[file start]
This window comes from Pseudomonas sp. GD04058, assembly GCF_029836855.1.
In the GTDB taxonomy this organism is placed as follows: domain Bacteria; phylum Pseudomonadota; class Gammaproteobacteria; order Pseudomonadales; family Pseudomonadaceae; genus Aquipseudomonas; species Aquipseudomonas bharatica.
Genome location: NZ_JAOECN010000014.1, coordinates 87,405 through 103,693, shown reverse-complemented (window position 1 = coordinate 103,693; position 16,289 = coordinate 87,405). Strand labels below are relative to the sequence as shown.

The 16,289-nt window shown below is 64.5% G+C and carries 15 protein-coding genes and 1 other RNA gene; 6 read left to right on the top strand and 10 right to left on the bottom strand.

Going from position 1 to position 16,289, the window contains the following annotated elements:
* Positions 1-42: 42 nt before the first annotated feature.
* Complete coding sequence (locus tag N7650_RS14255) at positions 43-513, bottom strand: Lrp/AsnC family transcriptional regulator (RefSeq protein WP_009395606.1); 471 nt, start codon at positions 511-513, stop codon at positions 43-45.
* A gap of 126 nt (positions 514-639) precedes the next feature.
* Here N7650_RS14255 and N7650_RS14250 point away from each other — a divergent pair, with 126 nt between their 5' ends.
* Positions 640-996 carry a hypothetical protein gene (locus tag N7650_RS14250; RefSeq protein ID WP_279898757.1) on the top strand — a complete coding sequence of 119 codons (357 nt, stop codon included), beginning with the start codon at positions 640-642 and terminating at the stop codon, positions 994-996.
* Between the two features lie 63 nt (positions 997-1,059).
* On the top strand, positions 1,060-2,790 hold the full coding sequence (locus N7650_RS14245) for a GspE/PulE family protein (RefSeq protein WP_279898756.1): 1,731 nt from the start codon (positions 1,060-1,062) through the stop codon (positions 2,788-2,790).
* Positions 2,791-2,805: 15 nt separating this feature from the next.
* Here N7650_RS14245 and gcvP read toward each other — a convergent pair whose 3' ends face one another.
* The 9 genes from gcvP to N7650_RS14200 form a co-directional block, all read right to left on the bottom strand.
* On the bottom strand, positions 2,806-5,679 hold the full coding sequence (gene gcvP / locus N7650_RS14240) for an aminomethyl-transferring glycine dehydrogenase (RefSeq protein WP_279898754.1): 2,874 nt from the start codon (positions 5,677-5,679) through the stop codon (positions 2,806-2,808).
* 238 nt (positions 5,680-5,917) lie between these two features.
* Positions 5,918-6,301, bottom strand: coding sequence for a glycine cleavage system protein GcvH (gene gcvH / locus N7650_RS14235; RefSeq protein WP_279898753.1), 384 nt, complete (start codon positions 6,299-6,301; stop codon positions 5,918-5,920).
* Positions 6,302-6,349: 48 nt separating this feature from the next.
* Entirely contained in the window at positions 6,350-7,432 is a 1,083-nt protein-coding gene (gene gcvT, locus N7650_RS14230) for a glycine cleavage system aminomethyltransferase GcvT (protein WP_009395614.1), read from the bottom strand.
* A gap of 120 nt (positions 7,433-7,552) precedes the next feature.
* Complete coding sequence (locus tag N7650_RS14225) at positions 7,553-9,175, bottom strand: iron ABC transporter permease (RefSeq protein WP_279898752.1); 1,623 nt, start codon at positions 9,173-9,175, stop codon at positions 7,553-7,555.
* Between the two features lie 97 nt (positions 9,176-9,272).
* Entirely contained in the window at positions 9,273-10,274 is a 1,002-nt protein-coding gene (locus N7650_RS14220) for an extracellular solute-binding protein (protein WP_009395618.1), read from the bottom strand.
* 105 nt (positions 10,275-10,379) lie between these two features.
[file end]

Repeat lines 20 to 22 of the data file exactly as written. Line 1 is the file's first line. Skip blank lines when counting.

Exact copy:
* Entirely contained in the window at positions 6,350-7,432 is a 1,083-nt protein-coding gene (gene gcvT, locus N7650_RS14230) for a glycine cleavage system aminomethyltransferase GcvT (protein WP_009395614.1), read from the bottom strand.
* A gap of 120 nt (positions 7,433-7,552) precedes the next feature.
* Complete coding sequence (locus tag N7650_RS14225) at positions 7,553-9,175, bottom strand: iron ABC transporter permease (RefSeq protein WP_279898752.1); 1,623 nt, start codon at positions 9,173-9,175, stop codon at positions 7,553-7,555.